Slum Tourism has many negative connotations. Those against it argue that it treats people like they are animals in a zoo, as wealthy people wander around their neighbourhood seeing how the impoverished live. For this reason, I had, until now, deliberately avoided going on a Slum Tour of Mumbai, but reluctantly I accepted an invitation to tour Dharavi recently.
The tour, conducted by Reality Tours, started at Mahim station, from where we walked to Dharavi. To reduce the impact on the people living in Dharavi, the entire tour was conducted on foot. Starting from the overpass where we could see over the breadth of the suburb, we set out through the streets, stopping to purchase water in a local shop before heading into the narrow alleyways.
Dharavi is one of the largest slums in the world, where a population of approximately 1 million people are crammed into a space approximately 1.75 square kilometres. Yes it is crowded, and many people are visibly poor, but our guide pointed out that they all have a roof over their head, and access to mobile phones and television. Dharavi is home to people who are poor but they are not destitute. “The real poor people can be seen sleeping on every street of Mumbai,” my guide advised. While to a higher level eye it may look dirty, after living in Mumbai for almost two years, Dharavi actually looked a lot cleaner than many other parts of the city I have seen.
While some don’t consider Dharavi to be a financial district, it is here that one of Mumbai’s most important commercial centres operates. Dharavi is responsible for recycling approximately 80% of the city’s rubbish, an industry worth approximately US $665 million. From the wealthiest homes in South Mumbai to those in the outer suburbs, it is inevitable that their trash will end up here at some point in time. In a city that creates over 7 tonnes of rubbish a day, without Dharavi, Mumbai may very well have been reclaimed by the sea by now, sinking under the weight of its own rubbish.
Walking around the streets of Mumbai in the early morning, it is common to see ‘rag pickers’ start their working day. They scour the roadside searching through the discarded waste of others to find items for recycling. Anything from paper, metal and plastic is collected and rewarded with Rs. 8 to 10 per kilogram.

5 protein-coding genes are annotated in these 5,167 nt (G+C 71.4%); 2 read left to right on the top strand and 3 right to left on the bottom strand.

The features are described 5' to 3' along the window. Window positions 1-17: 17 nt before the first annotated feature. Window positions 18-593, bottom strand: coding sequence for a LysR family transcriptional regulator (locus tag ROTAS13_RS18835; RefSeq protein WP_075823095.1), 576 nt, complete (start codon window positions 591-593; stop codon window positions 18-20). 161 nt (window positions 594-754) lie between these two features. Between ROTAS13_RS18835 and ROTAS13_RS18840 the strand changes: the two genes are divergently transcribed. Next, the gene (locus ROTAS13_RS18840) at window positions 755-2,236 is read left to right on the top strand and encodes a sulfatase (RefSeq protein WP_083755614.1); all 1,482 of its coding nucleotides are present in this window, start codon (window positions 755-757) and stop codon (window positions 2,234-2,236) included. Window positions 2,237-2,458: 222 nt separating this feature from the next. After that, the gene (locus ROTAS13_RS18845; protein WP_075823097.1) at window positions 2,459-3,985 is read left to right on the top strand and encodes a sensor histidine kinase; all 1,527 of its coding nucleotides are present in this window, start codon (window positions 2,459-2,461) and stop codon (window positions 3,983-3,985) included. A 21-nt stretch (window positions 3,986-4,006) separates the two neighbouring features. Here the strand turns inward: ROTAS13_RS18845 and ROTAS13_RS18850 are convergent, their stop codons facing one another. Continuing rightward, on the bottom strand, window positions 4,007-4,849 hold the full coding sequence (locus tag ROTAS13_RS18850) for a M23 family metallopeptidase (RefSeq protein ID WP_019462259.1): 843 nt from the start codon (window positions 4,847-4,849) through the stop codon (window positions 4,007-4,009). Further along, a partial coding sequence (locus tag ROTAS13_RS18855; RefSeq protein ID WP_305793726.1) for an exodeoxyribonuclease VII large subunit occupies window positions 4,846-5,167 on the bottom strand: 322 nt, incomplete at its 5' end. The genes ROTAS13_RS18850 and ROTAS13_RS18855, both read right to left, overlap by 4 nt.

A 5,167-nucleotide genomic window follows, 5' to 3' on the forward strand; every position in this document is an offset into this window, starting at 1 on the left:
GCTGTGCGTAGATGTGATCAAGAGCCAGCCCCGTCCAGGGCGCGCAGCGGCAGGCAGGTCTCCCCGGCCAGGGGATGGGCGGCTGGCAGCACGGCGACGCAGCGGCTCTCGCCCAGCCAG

Once in Dharavi, the materials are ready for processing, but there are no shiny crushing and sorting machines to be seen. Young men from North Indian states like Uttar Pradesh do the majority of the recycling and processing work. They work hard and send their earnings (approximately Rs. 150 to 200 per day) back home to support their families. To save money, many sleep in the factories, acting as pseudo security guards for the factory owners.
It is rough work; dealing with toxic substances such as paint and plastics, crushing, sifting and transforming raw waste into something that can be resold. It is estimated that some of the more toxic processes, such as paint stripping, can reduce a worker’s life expectancy by up to ten years.
Not all the work is entirely manual though; some entrepreneurs have created innovative machines to improve the recycling process. Plastic crushing machines turn discarded containers into plastic chips that can then be the given a new lease of life. These people who once picked through trash, are now successful businessmen. They have succeeded above adversity, and now are contributing even more to the city of Mumbai then they ever intended.
Words like environmental sustainability and recycling are bandied around the West regularly, with all sorts of programs introduced to help combat the significant environmental issues that are facing the world. These recycling programs have not had the same impact though. For example, in the US, the Environmental Protection Agency estimates that only about 34% of the non-hazardous waste is recycled. But here in Mumbai, Dharavi has created an industry that provides income to many, and as a by-product has made a significant contribution towards the sustainability of the city.
It is almost impossible to imagine what Mumbai would be like without Dharavi. The level of disease, the number of landfills and the sheer waste that may exist is mind-boggling. While to many Dharavi may just be a slum where poorer people live, the reality is it is probably the biggest environmental business in India.
So for those who argue Slum Tourism is all about taking advantage of the poor and turning them into entertainment for the rich, I would say they are wrong. To me, taking a tour of Dharavi was an education in environmental sustainability and recycling, and issues such as occupational health and safety concern me more than the poverty here. If we are serious about saving our planet, no matter where we live, then perhaps we should spend more time learning about how recycling is done in the slums.